Eating folate-rich foods or taking natural forms of folate, such as 5-methyltetrahydrofolate, does not result in excess blood levels of folic acid. 

Though some studies have associated high maternal levels of folic acid with a decreased risk of autism and improved mental outcomes in children, others have associated high levels of unmetabolized folic acid in the blood with an increased risk of autism and negative effects on neurocognitive development. 

A recent study in 200 mothers found that mothers with higher blood concentrations of folate at the 14th week of gestation were more likely to have children with autism spectrum disorder (ASD) (42). 

The researchers detected unmetabolized folic acid in a larger number of women who had children with ASD, compared with women who had children without ASD.

This suggests that supplementing with folic acid around week 14 of pregnancy was more common in women whose children later developed ASD (42). 

It should be noted that unmetabolized folic acid is not likely to be found in the blood of people taking less than 400 mcg per day (42). 

Other studies have shown that high levels of unmetabolized folic acid during pregnancy may lead to negative effects on neurocognitive development in children. 

A study in 1,682 mother-child pairs found that children whose mothers supplemented with over 1,000 mcg of folic acid per day during pregnancy scored lower on a test that assessed the children’s mental abilities, compared with children whose mothers supplemented with 400–999 mcg per day (43). 

Although these studies suggest that there may be risks to taking high doses of folic acid during pregnancy, more research is needed to confirm these findings.

High folic acid intake may mask B12 deficiency

Another possible risk of high folic acid intake is that taking high doses of synthetic folic acid may mask a vitamin B12 deficiency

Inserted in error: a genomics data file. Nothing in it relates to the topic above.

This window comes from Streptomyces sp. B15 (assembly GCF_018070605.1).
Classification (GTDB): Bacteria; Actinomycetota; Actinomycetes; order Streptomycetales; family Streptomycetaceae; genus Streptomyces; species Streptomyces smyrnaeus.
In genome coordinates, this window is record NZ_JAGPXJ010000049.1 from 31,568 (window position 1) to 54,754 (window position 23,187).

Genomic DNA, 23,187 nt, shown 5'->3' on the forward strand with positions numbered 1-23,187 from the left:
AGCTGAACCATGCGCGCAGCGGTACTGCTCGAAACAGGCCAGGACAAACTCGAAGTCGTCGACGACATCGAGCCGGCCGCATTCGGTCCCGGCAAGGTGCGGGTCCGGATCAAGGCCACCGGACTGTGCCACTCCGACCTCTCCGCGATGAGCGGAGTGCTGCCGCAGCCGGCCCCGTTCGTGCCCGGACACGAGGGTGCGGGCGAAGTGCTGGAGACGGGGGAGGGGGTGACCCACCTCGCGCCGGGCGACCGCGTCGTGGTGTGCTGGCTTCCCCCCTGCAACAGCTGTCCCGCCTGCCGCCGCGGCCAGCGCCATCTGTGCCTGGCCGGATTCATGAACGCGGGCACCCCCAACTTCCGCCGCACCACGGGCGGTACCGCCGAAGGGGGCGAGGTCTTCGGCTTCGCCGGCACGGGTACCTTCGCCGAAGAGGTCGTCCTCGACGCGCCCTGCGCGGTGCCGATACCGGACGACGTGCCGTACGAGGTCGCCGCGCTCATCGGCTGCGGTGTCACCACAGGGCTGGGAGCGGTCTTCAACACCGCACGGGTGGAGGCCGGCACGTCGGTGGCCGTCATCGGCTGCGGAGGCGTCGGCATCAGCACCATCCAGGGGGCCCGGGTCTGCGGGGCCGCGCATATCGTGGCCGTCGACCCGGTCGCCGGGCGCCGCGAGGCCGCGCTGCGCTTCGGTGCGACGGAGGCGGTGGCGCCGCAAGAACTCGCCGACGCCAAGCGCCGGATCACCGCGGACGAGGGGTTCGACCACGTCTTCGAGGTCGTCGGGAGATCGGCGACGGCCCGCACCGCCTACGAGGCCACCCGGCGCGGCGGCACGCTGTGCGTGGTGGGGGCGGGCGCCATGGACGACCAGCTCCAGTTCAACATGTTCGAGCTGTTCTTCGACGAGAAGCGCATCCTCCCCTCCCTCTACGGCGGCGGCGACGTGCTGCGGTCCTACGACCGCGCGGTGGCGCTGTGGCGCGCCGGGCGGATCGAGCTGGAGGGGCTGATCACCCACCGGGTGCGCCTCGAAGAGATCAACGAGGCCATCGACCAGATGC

This is because taking large doses of folic acid can correct megaloblastic anemia, a condition characterized by the production of large, abnormal, underdeveloped red blood cells that’s seen with severe B12 deficiency (7). 

However, supplementing with folic acid does not correct the neurological damage that occurs with B12 deficiency. For this reason, B12 deficiency may go unnoticed until potentially irreversible neurological symptoms appear. 

Other potential risks of high folic acid intake

Aside from the potential side effects listed above, there are several other risks associated with taking high doses of folic acid: 

  • Cancer risk. A review of 10 studies found a borderline significant increase in prostate cancer incidence in people who took folic acid supplements, compared with control groups (44).
  • Adult mental decline. Studies have shown that supplementing with high doses of folic acid may lead to accelerated mental decline in older people with low vitamin B12 levels (45, 46). 
  • Immune function. Multiple studies have shown that high dose folic acid supplements may suppress immune function by reducing the activity of protective immune cells, including natural killer (NK) cells, and that presence of unmetabolized folic acid may be associated with reduced natural killer cell activity (47, 48).